Bookmark and Share

Youth Academy honored by FEMA for emergency preparedness efforts

Cadets learn mass casuality skills as part of CERT.

Youth Academy honored by FEMA for emergency preparedness efforts

The Washington Youth Academy was honored in September for its efforts to train each and every cadet with critical preparedness skills they can take with them back to their home communities.

The Federal Emergency Management Agency gave an honorable mention to the Youth Academy in its national Individual and Community Preparedness Awards for Outstanding Achievement in Youth Preparedness.

To date, 835 cadets have completed Community Emergency Response Team training. This year, the Puget Sound Energy Foundation provided grants to the Washington Youth Academy Foundation for the purchase of Community Emergency Response Team kits to give to the cadets when they go home. By giving all of the cadets Community Emergency Response Team training, the Youth Academy is turning them into preparedness ambassadors for their own communities.

“We’re getting our young people to be leaders in their community,” the application for the honor states. “They might not use this training every day, but if we get a major earthquake or even a storm event, we think they’ll be able to figure out what to do, to be there to help. Before this, most of these cadets have never even held a fire extinguisher or understood the basics of first aid. As a final test of their CERT training, the cadets conduct a mass casualty drill and practice what they've learned -- some cadets practicing as injured, while others demonstrate search and rescue skills.”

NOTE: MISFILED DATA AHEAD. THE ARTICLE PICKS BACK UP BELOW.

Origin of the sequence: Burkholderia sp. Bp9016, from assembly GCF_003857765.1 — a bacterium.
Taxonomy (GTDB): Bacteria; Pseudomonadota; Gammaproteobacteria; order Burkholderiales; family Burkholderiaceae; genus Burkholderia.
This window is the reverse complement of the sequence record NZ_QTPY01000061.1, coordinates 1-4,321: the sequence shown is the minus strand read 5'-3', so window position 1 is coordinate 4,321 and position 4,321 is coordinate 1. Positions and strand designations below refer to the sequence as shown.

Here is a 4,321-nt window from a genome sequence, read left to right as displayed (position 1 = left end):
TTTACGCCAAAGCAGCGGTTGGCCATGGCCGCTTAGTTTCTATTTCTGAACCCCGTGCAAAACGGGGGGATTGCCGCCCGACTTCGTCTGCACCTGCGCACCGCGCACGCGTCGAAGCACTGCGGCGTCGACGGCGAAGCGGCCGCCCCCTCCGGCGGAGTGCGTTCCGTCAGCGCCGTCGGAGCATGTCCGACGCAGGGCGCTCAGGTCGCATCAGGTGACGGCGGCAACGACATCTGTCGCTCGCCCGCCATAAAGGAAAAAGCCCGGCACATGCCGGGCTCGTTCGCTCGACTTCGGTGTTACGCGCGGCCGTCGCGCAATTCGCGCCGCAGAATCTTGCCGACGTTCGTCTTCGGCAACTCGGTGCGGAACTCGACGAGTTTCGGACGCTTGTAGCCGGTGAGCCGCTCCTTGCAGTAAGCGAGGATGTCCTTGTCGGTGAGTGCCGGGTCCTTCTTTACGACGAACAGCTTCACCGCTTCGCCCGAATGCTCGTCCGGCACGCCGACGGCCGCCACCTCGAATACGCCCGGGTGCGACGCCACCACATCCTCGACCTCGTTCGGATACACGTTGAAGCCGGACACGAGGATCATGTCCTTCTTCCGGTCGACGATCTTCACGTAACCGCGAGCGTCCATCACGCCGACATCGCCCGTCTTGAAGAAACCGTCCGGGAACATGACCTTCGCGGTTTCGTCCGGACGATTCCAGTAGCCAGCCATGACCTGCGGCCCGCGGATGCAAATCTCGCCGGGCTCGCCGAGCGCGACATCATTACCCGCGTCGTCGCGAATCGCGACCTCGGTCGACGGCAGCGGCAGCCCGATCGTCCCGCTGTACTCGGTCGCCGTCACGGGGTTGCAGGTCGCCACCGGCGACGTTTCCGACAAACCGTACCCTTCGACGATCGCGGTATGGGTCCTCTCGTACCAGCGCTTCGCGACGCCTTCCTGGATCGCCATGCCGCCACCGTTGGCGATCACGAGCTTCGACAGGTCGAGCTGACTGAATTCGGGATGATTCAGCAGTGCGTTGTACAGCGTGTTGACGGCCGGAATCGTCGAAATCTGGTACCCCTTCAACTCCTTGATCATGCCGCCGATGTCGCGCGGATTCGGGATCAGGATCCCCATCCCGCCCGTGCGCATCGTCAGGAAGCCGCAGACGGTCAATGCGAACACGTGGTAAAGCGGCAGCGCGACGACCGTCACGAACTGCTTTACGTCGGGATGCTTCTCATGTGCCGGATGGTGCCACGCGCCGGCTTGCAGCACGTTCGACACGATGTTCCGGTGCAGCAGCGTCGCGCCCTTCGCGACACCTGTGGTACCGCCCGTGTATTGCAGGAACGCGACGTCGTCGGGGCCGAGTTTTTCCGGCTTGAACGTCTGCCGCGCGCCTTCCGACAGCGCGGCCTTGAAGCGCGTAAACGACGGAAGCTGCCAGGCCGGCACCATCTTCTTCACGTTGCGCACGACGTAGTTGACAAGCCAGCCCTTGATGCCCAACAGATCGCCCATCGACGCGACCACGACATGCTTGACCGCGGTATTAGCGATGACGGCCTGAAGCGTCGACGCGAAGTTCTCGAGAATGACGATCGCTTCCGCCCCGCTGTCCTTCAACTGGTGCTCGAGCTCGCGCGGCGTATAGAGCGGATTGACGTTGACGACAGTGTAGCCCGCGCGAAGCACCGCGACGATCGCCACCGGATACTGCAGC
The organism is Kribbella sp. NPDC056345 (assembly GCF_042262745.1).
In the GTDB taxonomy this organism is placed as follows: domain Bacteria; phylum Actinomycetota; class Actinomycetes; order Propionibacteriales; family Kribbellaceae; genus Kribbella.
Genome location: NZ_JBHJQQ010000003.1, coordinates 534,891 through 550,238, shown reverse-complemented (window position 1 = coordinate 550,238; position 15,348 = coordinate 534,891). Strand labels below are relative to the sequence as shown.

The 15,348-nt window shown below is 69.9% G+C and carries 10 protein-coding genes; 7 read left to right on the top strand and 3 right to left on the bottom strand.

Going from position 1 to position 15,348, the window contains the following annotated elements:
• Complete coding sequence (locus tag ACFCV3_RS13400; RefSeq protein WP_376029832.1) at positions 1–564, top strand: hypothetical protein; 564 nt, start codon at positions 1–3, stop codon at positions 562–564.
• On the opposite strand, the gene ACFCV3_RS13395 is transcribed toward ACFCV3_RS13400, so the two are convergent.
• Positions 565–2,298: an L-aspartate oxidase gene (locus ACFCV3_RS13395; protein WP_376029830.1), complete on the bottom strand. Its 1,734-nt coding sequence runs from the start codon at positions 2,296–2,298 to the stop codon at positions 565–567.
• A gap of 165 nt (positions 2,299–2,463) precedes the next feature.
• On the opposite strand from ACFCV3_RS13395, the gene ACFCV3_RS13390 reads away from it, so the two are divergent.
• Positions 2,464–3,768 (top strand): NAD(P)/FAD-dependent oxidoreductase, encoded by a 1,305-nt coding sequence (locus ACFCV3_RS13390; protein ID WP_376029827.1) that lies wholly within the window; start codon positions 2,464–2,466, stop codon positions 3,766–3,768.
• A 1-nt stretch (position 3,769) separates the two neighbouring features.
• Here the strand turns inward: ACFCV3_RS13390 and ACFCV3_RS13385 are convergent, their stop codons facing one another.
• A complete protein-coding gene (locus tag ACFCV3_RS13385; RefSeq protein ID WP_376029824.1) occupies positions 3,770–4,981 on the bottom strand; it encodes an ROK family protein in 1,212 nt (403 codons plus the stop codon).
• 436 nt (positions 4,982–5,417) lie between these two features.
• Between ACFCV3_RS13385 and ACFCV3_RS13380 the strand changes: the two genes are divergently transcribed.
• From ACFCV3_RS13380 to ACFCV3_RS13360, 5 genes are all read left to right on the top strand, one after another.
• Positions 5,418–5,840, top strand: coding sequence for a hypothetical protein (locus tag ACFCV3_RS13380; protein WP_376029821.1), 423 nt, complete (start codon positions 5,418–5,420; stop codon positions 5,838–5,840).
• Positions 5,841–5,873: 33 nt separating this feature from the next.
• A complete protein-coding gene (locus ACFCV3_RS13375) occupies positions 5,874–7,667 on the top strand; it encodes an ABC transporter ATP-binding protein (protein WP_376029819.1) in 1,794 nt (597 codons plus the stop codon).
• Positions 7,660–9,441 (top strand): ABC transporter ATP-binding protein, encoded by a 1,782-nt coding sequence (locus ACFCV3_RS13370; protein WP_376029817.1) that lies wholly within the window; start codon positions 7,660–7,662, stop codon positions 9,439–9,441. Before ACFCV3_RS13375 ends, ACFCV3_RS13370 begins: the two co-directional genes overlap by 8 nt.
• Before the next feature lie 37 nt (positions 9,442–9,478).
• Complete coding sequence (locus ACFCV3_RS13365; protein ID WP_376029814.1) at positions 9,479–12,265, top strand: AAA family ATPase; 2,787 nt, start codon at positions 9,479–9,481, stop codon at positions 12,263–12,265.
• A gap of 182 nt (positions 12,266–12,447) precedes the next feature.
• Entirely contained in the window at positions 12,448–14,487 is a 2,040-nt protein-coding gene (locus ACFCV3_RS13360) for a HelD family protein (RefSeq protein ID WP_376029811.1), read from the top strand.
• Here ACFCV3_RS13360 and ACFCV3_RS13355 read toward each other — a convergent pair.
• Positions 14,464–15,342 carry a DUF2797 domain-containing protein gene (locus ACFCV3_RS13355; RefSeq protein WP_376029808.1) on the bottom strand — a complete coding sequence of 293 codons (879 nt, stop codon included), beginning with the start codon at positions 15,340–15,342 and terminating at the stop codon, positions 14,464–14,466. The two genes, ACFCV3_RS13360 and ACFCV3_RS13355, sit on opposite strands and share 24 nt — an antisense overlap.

Empowered youth can help engage their families, their peers and their communities in disaster readiness. Youth are empowered through understanding of risks and knowing protective actions, per the National Strategy for Youth Preparedness Education.

Trainers from CERT teams in Pierce County and Kitsap County helped do the initial training. Lately, though, the program has been self-sustaining with cadre going through specific training so then they can pass on that knowledge back to the cadets.

Cadet Amanda Torres, of Yakima, noted in the article that she hadn’t ever thought of emergency kits before the CERT training. Now, non-perishable items like canned goods and bottled water are something she actually thinks about.

“Now, I know how to use a fire extinguisher,” she added. “I never had to use one before, but it’s pretty easy. There were some pretty important lessons we learned here that we can take with us after graduation.”

The program began as a pilot with just a few cadets back in cycle 2014-2 when Washington Youth Academy Director Larry Pierce was brainstorming with WYA Programs officer Patrick Cruz on ways to help the preparedness mission outlined by Maj. Gen. Bret D.  Daugherty, the adjutant general in charge of the Washington Military Department, including the Youth Academy. Every cadet has been trained since cycle 15-1.

Cruz credited the cadre and the cadets for taking preparedness seriously and getting everyone on board.

“Besides CERT training and CPR training, our cadets also embrace community service, donating many hours of service to their community,” Pierce said. “The last cycle, for instance, donated 7,992 hours of community service to the local area, which included creating care packages for the needy.”